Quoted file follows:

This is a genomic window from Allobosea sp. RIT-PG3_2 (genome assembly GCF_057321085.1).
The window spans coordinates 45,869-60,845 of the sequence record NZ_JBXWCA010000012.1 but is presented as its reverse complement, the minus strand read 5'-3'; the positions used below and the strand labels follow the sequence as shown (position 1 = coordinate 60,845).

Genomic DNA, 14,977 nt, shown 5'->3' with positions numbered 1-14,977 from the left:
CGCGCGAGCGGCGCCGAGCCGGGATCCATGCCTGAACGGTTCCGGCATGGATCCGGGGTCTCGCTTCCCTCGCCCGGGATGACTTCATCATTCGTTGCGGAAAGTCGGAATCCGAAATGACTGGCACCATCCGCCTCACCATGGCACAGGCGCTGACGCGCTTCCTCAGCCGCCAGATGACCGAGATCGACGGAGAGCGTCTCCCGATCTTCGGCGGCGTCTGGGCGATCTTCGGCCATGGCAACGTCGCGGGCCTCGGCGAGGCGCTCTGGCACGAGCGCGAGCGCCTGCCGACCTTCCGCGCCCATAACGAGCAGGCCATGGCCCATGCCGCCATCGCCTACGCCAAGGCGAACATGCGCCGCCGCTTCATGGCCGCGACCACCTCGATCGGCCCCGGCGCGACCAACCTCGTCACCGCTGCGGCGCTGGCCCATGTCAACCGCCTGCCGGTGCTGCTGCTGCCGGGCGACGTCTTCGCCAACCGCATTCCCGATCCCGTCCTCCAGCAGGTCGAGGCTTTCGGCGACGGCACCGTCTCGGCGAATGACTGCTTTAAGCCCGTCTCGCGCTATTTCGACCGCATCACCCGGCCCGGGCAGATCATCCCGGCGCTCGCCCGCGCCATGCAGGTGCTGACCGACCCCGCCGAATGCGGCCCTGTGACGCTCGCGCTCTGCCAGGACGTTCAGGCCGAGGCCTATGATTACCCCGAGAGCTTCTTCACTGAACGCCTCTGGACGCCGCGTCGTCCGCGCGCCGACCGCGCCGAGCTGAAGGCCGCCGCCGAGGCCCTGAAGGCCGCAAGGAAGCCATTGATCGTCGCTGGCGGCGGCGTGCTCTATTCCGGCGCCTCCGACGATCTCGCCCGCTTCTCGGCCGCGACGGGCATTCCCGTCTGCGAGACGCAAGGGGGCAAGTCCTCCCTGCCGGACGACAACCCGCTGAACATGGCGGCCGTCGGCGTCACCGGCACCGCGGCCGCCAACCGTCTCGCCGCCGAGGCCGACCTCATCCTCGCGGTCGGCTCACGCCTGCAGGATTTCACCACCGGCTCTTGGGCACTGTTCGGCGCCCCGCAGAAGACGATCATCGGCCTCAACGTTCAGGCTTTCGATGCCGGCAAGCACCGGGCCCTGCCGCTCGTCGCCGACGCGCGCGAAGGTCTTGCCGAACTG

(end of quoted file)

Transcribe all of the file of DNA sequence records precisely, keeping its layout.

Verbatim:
This is a genomic window from Allobosea sp. RIT-PG3_2 (genome assembly GCF_057321085.1).
The window spans coordinates 45,869-60,845 of the sequence record NZ_JBXWCA010000012.1 but is presented as its reverse complement, the minus strand read 5'-3'; the positions used below and the strand labels follow the sequence as shown (position 1 = coordinate 60,845).

Genomic DNA, 14,977 nt, shown 5'->3' with positions numbered 1-14,977 from the left:
CGCGCGAGCGGCGCCGAGCCGGGATCCATGCCTGAACGGTTCCGGCATGGATCCGGGGTCTCGCTTCCCTCGCCCGGGATGACTTCATCATTCGTTGCGGAAAGTCGGAATCCGAAATGACTGGCACCATCCGCCTCACCATGGCACAGGCGCTGACGCGCTTCCTCAGCCGCCAGATGACCGAGATCGACGGAGAGCGTCTCCCGATCTTCGGCGGCGTCTGGGCGATCTTCGGCCATGGCAACGTCGCGGGCCTCGGCGAGGCGCTCTGGCACGAGCGCGAGCGCCTGCCGACCTTCCGCGCCCATAACGAGCAGGCCATGGCCCATGCCGCCATCGCCTACGCCAAGGCGAACATGCGCCGCCGCTTCATGGCCGCGACCACCTCGATCGGCCCCGGCGCGACCAACCTCGTCACCGCTGCGGCGCTGGCCCATGTCAACCGCCTGCCGGTGCTGCTGCTGCCGGGCGACGTCTTCGCCAACCGCATTCCCGATCCCGTCCTCCAGCAGGTCGAGGCTTTCGGCGACGGCACCGTCTCGGCGAATGACTGCTTTAAGCCCGTCTCGCGCTATTTCGACCGCATCACCCGGCCCGGGCAGATCATCCCGGCGCTCGCCCGCGCCATGCAGGTGCTGACCGACCCCGCCGAATGCGGCCCTGTGACGCTCGCGCTCTGCCAGGACGTTCAGGCCGAGGCCTATGATTACCCCGAGAGCTTCTTCACTGAACGCCTCTGGACGCCGCGTCGTCCGCGCGCCGACCGCGCCGAGCTGAAGGCCGCCGCCGAGGCCCTGAAGGCCGCAAGGAAGCCATTGATCGTCGCTGGCGGCGGCGTGCTCTATTCCGGCGCCTCCGACGATCTCGCCCGCTTCTCGGCCGCGACGGGCATTCCCGTCTGCGAGACGCAAGGGGGCAAGTCCTCCCTGCCGGACGACAACCCGCTGAACATGGCGGCCGTCGGCGTCACCGGCACCGCGGCCGCCAACCGTCTCGCCGCCGAGGCCGACCTCATCCTCGCGGTCGGCTCACGCCTGCAGGATTTCACCACCGGCTCTTGGGCACTGTTCGGCGCCCCGCAGAAGACGATCATCGGCCTCAACGTTCAGGCTTTCGATGCCGGCAAGCACCGGGCCCTGCCGCTCGTCGCCGACGCGCGCGAAGGTCTTGCCGAACTG